With rapid changes throughout the Metropolitan division and the NHL, many believed this was potentially the season in which the Washington Capitals current team starts to dissolve. Alex Ovechkin was entering his 15th NHL season at the age of 34. As the hockey world would say, “he’s got a lot of miles on those legs.” The 8-time Rocket Richard Trophy winner is looking to add a ninth to his case. Ovechkin is tied for the League lead in goals with 48 and the Capitals are in first place in the Metro.
There are some question marks about the future of Ovie with the Caps. The good thing is those don’t need to be answered right now. Ovechkin has another year remaining on his contract past this season. Washington will be able to extend Ovechkin once the NHL calendar flips, though that may be pushed back. Other than that, John Carlson is locked up. Evgeny Kuznetsov is locked up. Nicklas Backstrom is locked up. T.J. Oshie is locked up. Pretty much the entire Caps core is signed long-term. Other than Braden Holtby, who can become an unrestricted free agent this summer. Looking at the numbers this season, Holtby could be on his way out. Anyway, let’s take a look at where the Caps stand during these tough times.
Where do the Washington Capitals stand during the break?
Points: 90 (preseason over/under: 99.5)
Place: 1st in Metropolitan (No. 2 overall seed in conference)
Stanley Cup odds (March 10): +1100
It’s been two seasons since the Capitals exorcised the demons and won the Stanley Cup for the first time in franchise history. That team is pretty much identical to this team and could potentially enter the playoffs on full rest. This is a bit of a double-edged sword. It’s great to have the rest but most of the time momentum is what carries teams in the postseason. Considering nobody has any momentum, we have to favor the veteran teams once the Stanley Cup Playoffs get underway.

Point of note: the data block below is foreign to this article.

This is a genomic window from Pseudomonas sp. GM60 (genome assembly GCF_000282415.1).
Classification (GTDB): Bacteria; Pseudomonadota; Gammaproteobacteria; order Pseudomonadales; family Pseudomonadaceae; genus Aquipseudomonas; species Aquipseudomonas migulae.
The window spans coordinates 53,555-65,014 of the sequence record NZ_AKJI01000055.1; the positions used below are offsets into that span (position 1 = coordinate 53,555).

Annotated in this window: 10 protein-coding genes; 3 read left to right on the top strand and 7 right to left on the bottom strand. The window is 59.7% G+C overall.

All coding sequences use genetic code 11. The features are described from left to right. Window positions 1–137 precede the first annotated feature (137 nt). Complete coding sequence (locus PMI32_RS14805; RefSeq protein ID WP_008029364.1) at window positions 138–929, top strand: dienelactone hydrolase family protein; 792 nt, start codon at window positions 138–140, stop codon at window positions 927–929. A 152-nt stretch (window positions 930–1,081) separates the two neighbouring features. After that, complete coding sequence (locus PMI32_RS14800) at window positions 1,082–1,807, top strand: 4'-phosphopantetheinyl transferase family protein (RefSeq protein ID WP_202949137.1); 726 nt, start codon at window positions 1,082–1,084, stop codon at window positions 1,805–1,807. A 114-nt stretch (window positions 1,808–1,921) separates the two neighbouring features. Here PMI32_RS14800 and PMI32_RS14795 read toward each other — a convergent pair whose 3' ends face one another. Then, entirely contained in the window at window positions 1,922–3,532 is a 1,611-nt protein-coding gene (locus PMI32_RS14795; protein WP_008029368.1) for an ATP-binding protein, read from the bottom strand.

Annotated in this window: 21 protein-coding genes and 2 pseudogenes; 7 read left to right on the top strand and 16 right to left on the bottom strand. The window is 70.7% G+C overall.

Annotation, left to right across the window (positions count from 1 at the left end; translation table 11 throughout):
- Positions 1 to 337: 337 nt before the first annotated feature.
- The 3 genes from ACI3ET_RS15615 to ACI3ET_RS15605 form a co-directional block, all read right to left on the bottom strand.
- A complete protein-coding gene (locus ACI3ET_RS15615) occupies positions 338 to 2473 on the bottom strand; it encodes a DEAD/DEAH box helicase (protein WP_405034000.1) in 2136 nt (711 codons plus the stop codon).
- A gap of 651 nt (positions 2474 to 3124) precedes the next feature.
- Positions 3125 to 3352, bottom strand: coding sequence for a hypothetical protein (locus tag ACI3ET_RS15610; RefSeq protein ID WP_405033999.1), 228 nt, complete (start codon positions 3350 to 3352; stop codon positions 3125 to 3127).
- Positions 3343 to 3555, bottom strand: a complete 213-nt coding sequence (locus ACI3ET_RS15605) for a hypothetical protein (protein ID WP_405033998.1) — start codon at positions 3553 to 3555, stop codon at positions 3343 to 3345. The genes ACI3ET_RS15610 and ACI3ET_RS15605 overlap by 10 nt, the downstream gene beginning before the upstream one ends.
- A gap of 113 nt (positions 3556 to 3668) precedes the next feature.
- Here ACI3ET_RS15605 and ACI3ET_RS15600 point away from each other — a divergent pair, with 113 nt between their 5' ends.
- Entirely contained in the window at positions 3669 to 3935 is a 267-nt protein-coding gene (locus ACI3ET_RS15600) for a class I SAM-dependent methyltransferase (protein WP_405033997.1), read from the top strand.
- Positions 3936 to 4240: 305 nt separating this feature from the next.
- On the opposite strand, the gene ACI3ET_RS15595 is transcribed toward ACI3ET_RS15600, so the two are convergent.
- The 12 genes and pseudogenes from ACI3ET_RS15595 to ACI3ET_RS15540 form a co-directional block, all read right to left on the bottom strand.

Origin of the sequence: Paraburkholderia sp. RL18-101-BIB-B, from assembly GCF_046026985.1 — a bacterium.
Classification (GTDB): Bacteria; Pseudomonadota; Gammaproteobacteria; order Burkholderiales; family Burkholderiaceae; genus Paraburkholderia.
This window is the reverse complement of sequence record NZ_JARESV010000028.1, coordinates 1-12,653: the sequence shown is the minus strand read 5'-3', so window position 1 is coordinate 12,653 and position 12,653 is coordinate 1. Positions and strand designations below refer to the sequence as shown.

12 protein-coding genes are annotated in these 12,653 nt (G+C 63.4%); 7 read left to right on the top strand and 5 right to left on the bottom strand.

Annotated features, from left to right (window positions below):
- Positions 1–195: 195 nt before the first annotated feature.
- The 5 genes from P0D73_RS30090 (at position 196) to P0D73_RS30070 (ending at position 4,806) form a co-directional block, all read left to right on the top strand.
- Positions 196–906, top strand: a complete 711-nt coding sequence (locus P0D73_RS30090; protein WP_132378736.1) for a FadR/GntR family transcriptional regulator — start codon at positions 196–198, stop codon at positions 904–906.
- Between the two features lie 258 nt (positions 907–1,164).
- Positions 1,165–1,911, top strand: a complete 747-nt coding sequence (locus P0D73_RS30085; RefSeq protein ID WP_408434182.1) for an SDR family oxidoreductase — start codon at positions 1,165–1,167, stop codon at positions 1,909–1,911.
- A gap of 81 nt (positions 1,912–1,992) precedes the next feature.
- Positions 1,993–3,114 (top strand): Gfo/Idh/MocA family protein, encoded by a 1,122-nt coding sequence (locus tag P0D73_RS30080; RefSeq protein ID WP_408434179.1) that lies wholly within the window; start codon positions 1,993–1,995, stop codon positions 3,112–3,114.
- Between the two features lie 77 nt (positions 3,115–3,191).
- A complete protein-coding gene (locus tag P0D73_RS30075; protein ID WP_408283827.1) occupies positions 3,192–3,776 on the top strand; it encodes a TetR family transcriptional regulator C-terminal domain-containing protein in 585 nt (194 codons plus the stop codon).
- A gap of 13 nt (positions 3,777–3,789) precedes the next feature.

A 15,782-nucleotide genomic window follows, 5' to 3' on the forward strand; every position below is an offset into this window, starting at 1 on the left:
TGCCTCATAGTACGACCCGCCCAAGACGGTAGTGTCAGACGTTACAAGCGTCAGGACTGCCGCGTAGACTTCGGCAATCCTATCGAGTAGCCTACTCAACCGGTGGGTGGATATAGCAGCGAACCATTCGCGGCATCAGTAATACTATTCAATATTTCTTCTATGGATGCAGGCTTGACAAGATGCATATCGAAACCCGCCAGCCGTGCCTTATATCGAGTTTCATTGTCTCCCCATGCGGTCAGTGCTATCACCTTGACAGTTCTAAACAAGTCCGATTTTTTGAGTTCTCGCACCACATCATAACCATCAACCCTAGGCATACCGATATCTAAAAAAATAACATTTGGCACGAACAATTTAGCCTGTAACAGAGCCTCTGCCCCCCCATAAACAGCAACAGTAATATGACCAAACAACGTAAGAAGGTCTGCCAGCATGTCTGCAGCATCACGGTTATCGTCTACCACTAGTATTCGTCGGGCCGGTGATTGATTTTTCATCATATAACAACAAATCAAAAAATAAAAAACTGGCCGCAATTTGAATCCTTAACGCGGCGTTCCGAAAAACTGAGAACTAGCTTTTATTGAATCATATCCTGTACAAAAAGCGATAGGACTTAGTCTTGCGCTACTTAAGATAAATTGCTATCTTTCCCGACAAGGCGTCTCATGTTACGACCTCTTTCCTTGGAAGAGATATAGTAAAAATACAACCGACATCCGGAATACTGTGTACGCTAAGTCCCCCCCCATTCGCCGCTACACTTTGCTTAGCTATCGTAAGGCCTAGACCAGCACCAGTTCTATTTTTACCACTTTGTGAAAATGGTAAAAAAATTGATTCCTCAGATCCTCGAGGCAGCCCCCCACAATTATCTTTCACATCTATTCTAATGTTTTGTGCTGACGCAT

Washington has the 5th-best odds to win the Cup as of March 10. They really didn’t have any notable injuries heading into the break and shouldn’t be impacted at all from the layover. Everybody should be pretty much good to go. The Caps offense — particularly the power play — has been an institution for what seems like over a decade. Ovechkin from the left circle. This season has been a little bit different. The offense is No. 2 overall with 3.42 goals per game. The power play is outside the top 17 and isn’t the same. The PP unit has regressed since coach Barry Trotz left and it could be a crutch in the postseason, when special teams are paramount. The other crutch? Holtby.
The goaltending is what could ultimately crush the Caps’ Cup aspirations in the end. Holtby is on pace for the worst numbers of his career — 3.11 GAA, .897 SV% and a wins totals below 30. To put things simply, Holtby isn’t getting himself any additional money on his next contract by his play this season. The Caps don’t have much of a choice but to ride Holtby though. It’s either him or youngster Ilya Samsonov, who has decent numbers in limited work this season, but definitely isn’t ready to lead a team to the Cup. Or is he? We’ve seen inexperienced goalies get hot and win it all lately — Matt Murray, Jordan Binnington. Holtby’s performance in the playoffs is what could make or break the Caps in the end.
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